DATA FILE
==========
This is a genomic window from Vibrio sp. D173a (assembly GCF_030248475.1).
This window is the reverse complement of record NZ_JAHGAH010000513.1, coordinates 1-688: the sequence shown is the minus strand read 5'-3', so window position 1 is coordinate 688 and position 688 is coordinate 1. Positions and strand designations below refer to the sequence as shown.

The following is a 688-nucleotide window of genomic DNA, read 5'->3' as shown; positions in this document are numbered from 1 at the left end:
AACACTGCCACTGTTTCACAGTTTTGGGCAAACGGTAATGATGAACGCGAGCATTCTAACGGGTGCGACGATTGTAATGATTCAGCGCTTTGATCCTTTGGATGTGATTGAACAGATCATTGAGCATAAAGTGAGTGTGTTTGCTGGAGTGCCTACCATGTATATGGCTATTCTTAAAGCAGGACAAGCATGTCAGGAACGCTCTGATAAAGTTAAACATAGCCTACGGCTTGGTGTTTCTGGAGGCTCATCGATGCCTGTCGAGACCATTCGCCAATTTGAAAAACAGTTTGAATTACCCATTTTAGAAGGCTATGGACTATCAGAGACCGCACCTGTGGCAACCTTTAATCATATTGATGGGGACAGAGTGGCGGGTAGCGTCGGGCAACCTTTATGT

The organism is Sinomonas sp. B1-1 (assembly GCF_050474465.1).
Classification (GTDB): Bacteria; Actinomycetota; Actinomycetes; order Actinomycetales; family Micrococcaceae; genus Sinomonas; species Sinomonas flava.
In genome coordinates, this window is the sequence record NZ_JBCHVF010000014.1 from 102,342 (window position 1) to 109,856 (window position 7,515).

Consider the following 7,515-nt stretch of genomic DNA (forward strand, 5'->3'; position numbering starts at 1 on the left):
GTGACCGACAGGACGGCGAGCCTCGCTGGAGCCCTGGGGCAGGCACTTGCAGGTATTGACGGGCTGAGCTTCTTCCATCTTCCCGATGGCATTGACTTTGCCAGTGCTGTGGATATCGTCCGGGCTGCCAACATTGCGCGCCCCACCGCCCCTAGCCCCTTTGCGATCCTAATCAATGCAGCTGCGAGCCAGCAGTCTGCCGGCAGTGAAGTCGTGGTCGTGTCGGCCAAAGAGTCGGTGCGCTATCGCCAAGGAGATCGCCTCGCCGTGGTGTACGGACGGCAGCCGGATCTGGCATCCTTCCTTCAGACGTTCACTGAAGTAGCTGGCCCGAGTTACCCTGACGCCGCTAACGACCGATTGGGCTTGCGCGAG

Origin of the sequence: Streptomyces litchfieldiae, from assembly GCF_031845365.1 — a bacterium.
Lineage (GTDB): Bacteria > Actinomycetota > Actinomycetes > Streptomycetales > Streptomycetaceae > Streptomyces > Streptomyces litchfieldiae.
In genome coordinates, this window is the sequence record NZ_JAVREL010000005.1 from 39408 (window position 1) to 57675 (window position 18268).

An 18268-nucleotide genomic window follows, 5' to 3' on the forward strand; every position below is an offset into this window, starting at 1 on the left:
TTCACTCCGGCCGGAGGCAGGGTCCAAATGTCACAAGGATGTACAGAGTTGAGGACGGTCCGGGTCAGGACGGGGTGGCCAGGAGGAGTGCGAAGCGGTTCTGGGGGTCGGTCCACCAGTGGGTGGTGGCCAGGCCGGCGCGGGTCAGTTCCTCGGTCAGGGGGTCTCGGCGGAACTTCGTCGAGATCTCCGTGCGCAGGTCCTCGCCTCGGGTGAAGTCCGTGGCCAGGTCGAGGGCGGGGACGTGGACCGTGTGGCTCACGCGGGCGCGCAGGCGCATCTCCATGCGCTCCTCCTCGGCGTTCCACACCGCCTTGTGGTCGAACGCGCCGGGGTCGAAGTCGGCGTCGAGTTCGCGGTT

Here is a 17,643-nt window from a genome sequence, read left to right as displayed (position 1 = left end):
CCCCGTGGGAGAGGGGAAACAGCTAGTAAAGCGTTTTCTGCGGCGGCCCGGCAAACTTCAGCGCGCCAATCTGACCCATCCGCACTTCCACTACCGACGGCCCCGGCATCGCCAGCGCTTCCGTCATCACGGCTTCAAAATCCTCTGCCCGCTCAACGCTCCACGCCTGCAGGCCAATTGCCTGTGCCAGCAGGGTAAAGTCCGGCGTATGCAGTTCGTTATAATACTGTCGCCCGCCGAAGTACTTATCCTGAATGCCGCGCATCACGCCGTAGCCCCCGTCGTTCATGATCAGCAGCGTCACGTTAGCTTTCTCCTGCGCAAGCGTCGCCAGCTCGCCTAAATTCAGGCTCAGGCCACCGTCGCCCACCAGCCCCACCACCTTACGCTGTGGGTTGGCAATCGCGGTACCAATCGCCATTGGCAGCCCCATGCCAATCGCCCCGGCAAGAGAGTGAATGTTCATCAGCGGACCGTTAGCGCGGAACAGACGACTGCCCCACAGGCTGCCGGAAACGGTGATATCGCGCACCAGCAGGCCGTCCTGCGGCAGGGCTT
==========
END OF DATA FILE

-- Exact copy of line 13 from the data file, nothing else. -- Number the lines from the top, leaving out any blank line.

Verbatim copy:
An 18268-nucleotide genomic window follows, 5' to 3' on the forward strand; every position below is an offset into this window, starting at 1 on the left: